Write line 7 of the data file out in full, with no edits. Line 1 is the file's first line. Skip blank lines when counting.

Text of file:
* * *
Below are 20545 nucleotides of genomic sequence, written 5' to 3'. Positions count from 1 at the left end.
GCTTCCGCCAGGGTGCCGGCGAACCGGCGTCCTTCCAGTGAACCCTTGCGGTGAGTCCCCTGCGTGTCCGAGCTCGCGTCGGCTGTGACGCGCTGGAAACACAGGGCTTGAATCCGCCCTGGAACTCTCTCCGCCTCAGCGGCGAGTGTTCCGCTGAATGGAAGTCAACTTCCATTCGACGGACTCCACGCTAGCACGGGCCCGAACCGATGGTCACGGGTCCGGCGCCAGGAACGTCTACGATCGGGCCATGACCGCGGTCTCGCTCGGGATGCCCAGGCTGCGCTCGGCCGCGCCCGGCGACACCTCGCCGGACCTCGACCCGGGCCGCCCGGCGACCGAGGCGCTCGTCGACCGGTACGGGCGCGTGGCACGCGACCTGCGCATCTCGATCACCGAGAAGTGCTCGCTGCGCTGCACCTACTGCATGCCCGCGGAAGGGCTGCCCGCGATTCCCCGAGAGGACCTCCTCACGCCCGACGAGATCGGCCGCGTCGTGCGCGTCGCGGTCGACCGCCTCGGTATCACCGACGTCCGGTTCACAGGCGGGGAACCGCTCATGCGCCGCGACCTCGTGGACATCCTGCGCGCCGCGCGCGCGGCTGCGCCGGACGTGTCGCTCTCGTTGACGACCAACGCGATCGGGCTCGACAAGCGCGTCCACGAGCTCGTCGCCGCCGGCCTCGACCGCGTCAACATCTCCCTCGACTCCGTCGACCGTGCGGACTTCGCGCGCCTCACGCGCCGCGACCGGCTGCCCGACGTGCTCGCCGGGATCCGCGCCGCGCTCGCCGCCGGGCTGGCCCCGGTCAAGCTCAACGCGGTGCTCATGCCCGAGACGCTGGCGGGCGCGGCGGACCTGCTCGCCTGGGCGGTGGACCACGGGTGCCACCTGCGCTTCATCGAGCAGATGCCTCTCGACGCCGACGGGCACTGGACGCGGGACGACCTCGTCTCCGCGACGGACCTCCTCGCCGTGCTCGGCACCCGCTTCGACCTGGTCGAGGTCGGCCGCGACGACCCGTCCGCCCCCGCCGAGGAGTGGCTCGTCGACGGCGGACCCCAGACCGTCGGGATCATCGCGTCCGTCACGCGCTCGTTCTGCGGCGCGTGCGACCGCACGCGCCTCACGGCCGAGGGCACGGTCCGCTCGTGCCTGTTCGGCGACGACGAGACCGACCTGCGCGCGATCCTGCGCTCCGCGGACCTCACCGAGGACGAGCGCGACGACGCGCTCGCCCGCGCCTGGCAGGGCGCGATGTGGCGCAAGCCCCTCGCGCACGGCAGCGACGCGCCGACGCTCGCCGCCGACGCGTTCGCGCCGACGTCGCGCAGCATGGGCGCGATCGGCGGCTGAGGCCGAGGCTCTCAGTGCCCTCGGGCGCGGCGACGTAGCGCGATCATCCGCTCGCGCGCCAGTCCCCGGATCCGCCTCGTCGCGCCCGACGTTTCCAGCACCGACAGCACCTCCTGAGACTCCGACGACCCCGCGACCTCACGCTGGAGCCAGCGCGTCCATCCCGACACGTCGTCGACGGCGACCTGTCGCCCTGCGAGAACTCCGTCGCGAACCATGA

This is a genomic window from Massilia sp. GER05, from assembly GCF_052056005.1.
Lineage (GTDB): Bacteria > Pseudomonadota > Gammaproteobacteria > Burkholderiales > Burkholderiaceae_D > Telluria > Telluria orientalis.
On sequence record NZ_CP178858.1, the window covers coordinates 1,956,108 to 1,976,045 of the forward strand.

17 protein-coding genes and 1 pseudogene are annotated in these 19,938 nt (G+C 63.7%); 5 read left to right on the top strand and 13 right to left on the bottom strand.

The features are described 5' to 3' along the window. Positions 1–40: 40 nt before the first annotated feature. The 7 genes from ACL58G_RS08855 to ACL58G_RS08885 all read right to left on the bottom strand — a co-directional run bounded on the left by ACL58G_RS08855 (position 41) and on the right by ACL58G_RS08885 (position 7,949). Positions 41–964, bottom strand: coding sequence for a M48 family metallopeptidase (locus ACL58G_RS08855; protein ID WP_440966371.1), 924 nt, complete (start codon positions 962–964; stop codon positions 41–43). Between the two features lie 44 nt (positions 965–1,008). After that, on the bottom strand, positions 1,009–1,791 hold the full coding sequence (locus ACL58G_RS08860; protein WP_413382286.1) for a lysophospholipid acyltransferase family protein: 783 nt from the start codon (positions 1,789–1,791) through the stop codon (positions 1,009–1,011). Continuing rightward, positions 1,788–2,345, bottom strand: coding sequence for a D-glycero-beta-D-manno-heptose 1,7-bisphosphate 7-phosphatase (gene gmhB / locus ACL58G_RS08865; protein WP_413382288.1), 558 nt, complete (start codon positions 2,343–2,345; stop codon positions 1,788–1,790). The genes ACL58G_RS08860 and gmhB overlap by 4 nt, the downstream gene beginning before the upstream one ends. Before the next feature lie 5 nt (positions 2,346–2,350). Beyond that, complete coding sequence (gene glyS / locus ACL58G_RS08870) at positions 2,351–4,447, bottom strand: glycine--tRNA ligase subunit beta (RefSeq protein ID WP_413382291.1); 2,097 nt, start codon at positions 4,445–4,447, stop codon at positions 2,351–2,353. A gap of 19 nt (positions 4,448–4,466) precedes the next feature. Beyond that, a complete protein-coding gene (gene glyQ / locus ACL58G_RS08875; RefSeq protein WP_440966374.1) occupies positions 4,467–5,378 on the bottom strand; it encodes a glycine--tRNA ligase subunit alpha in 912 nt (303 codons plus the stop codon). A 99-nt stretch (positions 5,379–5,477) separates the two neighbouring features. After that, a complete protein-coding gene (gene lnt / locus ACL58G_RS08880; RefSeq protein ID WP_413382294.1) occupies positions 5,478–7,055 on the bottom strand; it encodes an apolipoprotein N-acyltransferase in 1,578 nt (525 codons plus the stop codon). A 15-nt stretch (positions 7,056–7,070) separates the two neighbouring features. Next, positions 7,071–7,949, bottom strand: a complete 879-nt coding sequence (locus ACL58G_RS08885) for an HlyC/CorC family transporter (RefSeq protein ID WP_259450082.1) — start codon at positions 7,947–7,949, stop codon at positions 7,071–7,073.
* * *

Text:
The features are described 5' to 3' along the window. Positions 1–40: 40 nt before the first annotated feature. The 7 genes from ACL58G_RS08855 to ACL58G_RS08885 all read right to left on the bottom strand — a co-directional run bounded on the left by ACL58G_RS08855 (position 41) and on the right by ACL58G_RS08885 (position 7,949). Positions 41–964, bottom strand: coding sequence for a M48 family metallopeptidase (locus ACL58G_RS08855; protein ID WP_440966371.1), 924 nt, complete (start codon positions 962–964; stop codon positions 41–43). Between the two features lie 44 nt (positions 965–1,008). After that, on the bottom strand, positions 1,009–1,791 hold the full coding sequence (locus ACL58G_RS08860; protein WP_413382286.1) for a lysophospholipid acyltransferase family protein: 783 nt from the start codon (positions 1,789–1,791) through the stop codon (positions 1,009–1,011). Continuing rightward, positions 1,788–2,345, bottom strand: coding sequence for a D-glycero-beta-D-manno-heptose 1,7-bisphosphate 7-phosphatase (gene gmhB / locus ACL58G_RS08865; protein WP_413382288.1), 558 nt, complete (start codon positions 2,343–2,345; stop codon positions 1,788–1,790). The genes ACL58G_RS08860 and gmhB overlap by 4 nt, the downstream gene beginning before the upstream one ends. Before the next feature lie 5 nt (positions 2,346–2,350). Beyond that, complete coding sequence (gene glyS / locus ACL58G_RS08870) at positions 2,351–4,447, bottom strand: glycine--tRNA ligase subunit beta (RefSeq protein ID WP_413382291.1); 2,097 nt, start codon at positions 4,445–4,447, stop codon at positions 2,351–2,353. A gap of 19 nt (positions 4,448–4,466) precedes the next feature. Beyond that, a complete protein-coding gene (gene glyQ / locus ACL58G_RS08875; RefSeq protein WP_440966374.1) occupies positions 4,467–5,378 on the bottom strand; it encodes a glycine--tRNA ligase subunit alpha in 912 nt (303 codons plus the stop codon). A 99-nt stretch (positions 5,379–5,477) separates the two neighbouring features. After that, a complete protein-coding gene (gene lnt / locus ACL58G_RS08880; RefSeq protein ID WP_413382294.1) occupies positions 5,478–7,055 on the bottom strand; it encodes an apolipoprotein N-acyltransferase in 1,578 nt (525 codons plus the stop codon). A 15-nt stretch (positions 7,056–7,070) separates the two neighbouring features. Next, positions 7,071–7,949, bottom strand: a complete 879-nt coding sequence (locus ACL58G_RS08885) for an HlyC/CorC family transporter (RefSeq protein ID WP_259450082.1) — start codon at positions 7,947–7,949, stop codon at positions 7,071–7,073.